Again, the image hard to view at this small size without the ability to zoom in and mouse over the labels, but I attemped to label representative nodes in each cluster. Judging by the group names when I examine the clusters, there are at least a few clusters on the network that correspond to identifiable issues or lobbying communities. On the right side there is a strong cluster of telecom companies and slightly below them is a cluster of tech companies. On the far left there is a smallish, fairly isolated collection of animal-rights groups. (In these kinds of network maps “right” and “left” are arbitrary directions, not associated with an ideology.) What are the bills that link all the telecoms? I wish I could drill directly into the edges to see a listing. It is possible to simplify the image and focus attention on the stronger relationships by filtering out some of the ties. The following image shows the same co-endorsing network, but with ties only drawn when two organizations supported more than 2 bills in common. The filtered-out ties makes it appear that there are lots of isolated orgs with no links.
How about if we look at it from the bill’s perspective?
I’m also curious to get a general map of the legislative activity: which bills are related and how? The data I have doesn’t include classifications of bills, but it is possible to construct a “co-supported” network in which bills are linked when they are both endorsed positively by the same organizations. Think of it almost like Amazon’s book recommendation service: “Groups who liked this bill also liked…” (In this view, ties are only shown when bills share more than endorser.)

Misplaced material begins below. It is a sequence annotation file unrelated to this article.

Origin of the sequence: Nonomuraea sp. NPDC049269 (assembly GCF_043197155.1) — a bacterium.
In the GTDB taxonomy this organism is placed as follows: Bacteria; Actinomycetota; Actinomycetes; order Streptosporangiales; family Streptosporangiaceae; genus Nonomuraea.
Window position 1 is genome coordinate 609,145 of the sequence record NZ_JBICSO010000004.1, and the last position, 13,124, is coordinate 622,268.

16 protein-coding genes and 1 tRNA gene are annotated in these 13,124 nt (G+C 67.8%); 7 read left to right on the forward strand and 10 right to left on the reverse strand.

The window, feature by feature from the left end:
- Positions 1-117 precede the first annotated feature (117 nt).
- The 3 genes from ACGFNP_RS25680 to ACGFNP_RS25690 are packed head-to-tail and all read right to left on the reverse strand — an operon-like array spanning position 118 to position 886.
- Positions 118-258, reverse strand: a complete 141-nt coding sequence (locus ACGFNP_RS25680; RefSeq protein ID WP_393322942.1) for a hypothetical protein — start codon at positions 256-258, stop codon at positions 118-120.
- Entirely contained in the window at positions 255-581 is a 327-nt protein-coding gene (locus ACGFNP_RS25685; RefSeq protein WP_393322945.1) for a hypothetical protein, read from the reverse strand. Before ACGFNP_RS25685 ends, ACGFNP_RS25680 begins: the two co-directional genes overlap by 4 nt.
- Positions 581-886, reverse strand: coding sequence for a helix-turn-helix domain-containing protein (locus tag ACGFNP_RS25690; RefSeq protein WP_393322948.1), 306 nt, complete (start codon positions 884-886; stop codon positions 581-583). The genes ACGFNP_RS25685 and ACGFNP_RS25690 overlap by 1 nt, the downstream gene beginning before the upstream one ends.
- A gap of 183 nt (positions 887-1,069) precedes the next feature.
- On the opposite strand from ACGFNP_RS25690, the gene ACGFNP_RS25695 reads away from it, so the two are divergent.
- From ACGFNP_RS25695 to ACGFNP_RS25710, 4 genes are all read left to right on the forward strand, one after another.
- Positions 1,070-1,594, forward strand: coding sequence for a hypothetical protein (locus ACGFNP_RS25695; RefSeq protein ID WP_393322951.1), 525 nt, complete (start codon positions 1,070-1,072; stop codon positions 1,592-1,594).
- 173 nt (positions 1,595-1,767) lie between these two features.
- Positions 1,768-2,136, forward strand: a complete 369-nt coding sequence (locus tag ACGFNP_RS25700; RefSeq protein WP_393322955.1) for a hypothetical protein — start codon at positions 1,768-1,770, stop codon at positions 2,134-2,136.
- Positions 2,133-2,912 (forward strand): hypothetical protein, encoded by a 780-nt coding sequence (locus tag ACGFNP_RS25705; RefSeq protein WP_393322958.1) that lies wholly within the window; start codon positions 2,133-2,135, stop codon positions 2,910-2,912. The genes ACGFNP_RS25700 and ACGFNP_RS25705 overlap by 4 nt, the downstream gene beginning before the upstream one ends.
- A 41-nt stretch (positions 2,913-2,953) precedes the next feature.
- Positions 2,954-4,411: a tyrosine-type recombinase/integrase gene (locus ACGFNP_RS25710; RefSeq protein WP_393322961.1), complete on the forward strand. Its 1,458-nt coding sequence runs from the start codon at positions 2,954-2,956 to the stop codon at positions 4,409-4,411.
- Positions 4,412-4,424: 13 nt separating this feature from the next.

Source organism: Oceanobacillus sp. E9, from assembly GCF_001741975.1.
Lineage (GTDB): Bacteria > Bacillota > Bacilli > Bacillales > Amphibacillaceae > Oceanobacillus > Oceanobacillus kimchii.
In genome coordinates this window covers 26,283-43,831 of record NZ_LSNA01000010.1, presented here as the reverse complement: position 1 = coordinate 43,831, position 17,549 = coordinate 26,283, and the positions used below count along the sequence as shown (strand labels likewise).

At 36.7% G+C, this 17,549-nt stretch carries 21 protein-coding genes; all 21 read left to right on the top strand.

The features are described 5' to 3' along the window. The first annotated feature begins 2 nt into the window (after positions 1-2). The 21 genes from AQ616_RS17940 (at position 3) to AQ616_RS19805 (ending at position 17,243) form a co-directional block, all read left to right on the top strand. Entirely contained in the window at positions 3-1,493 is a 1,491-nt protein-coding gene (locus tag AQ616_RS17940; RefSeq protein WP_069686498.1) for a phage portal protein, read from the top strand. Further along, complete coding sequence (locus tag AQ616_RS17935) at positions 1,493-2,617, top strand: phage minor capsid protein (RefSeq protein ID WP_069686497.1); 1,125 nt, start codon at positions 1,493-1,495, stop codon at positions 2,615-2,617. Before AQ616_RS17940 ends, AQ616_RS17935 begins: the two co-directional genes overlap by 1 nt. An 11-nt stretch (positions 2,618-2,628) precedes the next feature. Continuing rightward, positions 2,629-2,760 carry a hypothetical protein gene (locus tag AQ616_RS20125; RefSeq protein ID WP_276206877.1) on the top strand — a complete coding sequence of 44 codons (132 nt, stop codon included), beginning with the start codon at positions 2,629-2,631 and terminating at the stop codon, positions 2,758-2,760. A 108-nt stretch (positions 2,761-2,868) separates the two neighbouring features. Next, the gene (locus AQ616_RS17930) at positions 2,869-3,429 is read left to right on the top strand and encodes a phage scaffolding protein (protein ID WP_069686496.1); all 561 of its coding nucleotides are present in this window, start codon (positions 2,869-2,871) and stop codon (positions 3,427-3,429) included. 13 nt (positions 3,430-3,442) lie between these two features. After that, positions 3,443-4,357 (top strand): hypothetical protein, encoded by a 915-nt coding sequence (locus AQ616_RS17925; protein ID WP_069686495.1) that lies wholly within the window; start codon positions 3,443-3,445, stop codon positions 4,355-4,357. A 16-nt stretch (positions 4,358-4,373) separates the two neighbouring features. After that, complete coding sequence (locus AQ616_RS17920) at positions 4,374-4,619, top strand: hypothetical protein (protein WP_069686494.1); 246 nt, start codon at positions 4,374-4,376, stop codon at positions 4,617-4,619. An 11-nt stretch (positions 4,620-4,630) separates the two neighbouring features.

This is the view that I found most interesting so far. I attempted to label the groups with my quick impression of the general topic, probably someone who follows the legislature more closely could do a better job. I thought it was interesting that the veterans-related bills formed such a distinct and isolated cluster. Can it really be true that almost no groups that endorse these bills endorse other bills? Or does it indicate an artifact of the data or a bug in my data processing?
Since S1782 lands in the dense middle clump on this network, I also created a zoomed view that shows all the bill labels. In this image it is also clear that—not surprisingly—the House and Senate versions of the same legislation are strongly linked, indicating nearly identical patterns of support. (See for example S.960 and H.1671 at the top of the image.)
Overall, I am not terribly happy with the images I’ve been able to produce with this first quick pass through the data. The ones that appear interesting also seem like they may be too complex to use as part of a user interface to the data. It is difficult find a balance of being simple enough for navigability and detailed enough to be interesting. However, I am encouraged that the structure of the networks is irregular and non-trivial. I think that it will be worthwhile to run some network-analytic algorithms and clustering routines to identify key organizations and bills and to group some of the clusters in a more rigorous fashion. It might be useful to create an overall all “atlas” of the bill and group relations within a session of Congress, set up in in such a way that it is possible to highlight all the supporters of a bill to see where it fits into the map. There is presumably quite a bit of delay between a bill’s proposal and the availability of endorsements, but it should still be possible to use the bill proposal and failure data to create animated movies of development of the alliance structures… Watch here for further developments! ;-)
Many thanks to Dan Newman and Emily Cahoun at Maplight.org for allowing me to explore the data that have put so much time and resources into collecting.